Prosecutor Finally Has Closure in Little Diana Case


A child's death 10 years ago Tuesday became a statewide call to action as people questioned how someone could be so heinous as to kill a two-year-old girl. One of those most affected by the case is Hall County Attorney Mark Young, who says he has finally been able to find closure in the death of Little Diana.

Over the course of 24 hours, the two-year-old Grand Island girl was tortured in nearly unthinkable ways, all because she wet the bed.

Little Diana's short life was ended at the hands of her own father, Germai Molina.

"Ordered to stand on a bucket with her arms in the air and was beaten repeatedly when she would cry or lower her arms, basically was tortured to death over 24 hours," said Young about the conditions that led to Little Diana's death.

Unfortunately the only person who could have stopped it was a mother who likely lived fearing she would be next.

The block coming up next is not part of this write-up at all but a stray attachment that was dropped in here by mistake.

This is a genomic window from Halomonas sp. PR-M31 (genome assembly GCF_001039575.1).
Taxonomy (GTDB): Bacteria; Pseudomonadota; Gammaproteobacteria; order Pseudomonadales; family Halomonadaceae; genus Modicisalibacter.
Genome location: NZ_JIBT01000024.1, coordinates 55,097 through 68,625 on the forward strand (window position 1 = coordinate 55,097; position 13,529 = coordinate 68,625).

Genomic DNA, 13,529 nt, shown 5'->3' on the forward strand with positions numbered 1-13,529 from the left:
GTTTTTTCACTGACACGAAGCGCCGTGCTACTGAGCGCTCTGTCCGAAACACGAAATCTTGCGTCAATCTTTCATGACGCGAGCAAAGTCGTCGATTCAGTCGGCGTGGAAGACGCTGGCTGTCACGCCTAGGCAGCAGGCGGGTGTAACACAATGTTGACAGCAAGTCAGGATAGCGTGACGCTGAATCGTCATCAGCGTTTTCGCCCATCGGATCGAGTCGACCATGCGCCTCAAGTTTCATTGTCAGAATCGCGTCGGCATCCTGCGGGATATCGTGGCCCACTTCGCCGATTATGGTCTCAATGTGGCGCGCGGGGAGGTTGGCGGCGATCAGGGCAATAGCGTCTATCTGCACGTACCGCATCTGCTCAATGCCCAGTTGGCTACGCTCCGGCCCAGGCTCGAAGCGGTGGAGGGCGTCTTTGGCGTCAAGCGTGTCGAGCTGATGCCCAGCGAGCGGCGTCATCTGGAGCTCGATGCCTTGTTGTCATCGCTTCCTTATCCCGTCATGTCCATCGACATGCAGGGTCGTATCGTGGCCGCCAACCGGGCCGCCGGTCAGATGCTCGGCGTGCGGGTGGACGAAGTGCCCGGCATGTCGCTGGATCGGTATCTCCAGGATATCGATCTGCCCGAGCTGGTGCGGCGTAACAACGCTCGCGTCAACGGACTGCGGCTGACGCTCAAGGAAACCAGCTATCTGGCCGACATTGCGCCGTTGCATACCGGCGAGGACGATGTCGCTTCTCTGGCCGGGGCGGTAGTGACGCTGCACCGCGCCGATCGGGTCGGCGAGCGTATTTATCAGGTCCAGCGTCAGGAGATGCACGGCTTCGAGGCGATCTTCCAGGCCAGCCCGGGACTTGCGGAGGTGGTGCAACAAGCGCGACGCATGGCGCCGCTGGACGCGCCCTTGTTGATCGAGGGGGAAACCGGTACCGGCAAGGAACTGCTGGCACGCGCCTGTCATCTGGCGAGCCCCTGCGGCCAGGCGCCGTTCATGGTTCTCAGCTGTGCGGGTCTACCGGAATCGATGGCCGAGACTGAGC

"She was as isolated as any human being could be – no papers, zero English language skills, lived in the basement, kept in the house all the time," Young explained. "Not ever sure she could've escaped with the children; where she would've run. Ironically, just a few blocks from the police department."

Young says even after 30 years as a prosecutor, emotionally, there's been no harder case.

"It was tough to work more than ten minutes without needing to take a break," he shared. "Beating was severe enough the child's belt that was used was recovered in pieces, which we were able to get DNA off of."

The mother, also named Diana, agreed to testify against her husband, at a trial moved to Lincoln because they couldn't find a fair jury in Grand Island.

And while he could have received the death penalty, the jury found Germai Molina guilty of second degree murder and child abuse resulting in death. He was sentenced to life in prison.

He has since appealed the ruling and lost, something Young is happy about because now he can "finally have closure."

Diana Molina served two and a half years behind bars and after her release was deported to her native El Salvador. She hasn't been heard from since.

Little Diana also had one sibling who has since found a new family, and by all accounts is doing very well.